The population size of E. coqui outnumbers all other frogs within the forests of Puerto Rico. The availability of shelter and nesting, when limited, is a factor in the population size of E. coqui. Worldwide, populations have increased as E. coqui have been introduced and established in Florida and the Hawaiian Islands through the importation of greenhouse plants from Puerto Rico. ("Amphibians", 2003; Fogarty and Vilella, 2002; Parsons, 2000; Stewart and Woolbright, 1996)
Tanya Dewey (), Animal Diversity Web.
Katy Maiorana (author), Kalamazoo College, Ann Fraser (editor, instructor), Kalamazoo College.
living in the Nearctic biogeographic province, the northern part of the New World. This includes Greenland, the Canadian Arctic islands, and all of the North American as far south as the highlands of central Mexico.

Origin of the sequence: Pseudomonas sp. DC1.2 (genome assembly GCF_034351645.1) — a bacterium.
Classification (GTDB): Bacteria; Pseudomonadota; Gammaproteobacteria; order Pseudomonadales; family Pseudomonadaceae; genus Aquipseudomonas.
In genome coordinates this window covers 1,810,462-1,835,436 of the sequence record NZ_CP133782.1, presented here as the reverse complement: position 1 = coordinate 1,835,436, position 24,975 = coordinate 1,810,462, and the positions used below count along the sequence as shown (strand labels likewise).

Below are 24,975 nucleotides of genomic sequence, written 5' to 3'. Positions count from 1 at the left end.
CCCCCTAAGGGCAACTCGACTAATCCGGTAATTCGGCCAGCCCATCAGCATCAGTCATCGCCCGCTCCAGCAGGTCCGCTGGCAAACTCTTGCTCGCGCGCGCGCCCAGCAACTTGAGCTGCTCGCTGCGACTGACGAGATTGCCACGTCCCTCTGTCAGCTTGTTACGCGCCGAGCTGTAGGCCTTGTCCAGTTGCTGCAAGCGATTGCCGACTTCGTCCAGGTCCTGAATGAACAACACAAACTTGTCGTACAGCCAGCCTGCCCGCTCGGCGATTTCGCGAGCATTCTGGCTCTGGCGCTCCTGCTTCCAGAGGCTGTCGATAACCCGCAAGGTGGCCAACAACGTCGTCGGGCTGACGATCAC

living in the southern part of the New World. In other words, Central and South America.
uses sound to communicate
living in landscapes dominated by human agriculture.
Referring to an animal that lives in trees; tree-climbing.
having body symmetry such that the animal can be divided in one plane into two mirror-image halves. Animals with bilateral symmetry have dorsal and ventral sides, as well as anterior and posterior ends. Synapomorphy of the Bilateria.
an animal that mainly eats meat
uses smells or other chemicals to communicate
having markings, coloration, shapes, or other features that cause an animal to be camouflaged in its natural environment; being difficult to see or otherwise detect.
animals which must use heat acquired from the environment and behavioral adaptations to regulate body temperature
union of egg and spermatozoan
forest biomes are dominated by trees, otherwise forest biomes can vary widely in amount of precipitation and seasonality.
having a body temperature that fluctuates with that of the immediate environment; having no mechanism or a poorly developed mechanism for regulating internal body temperature.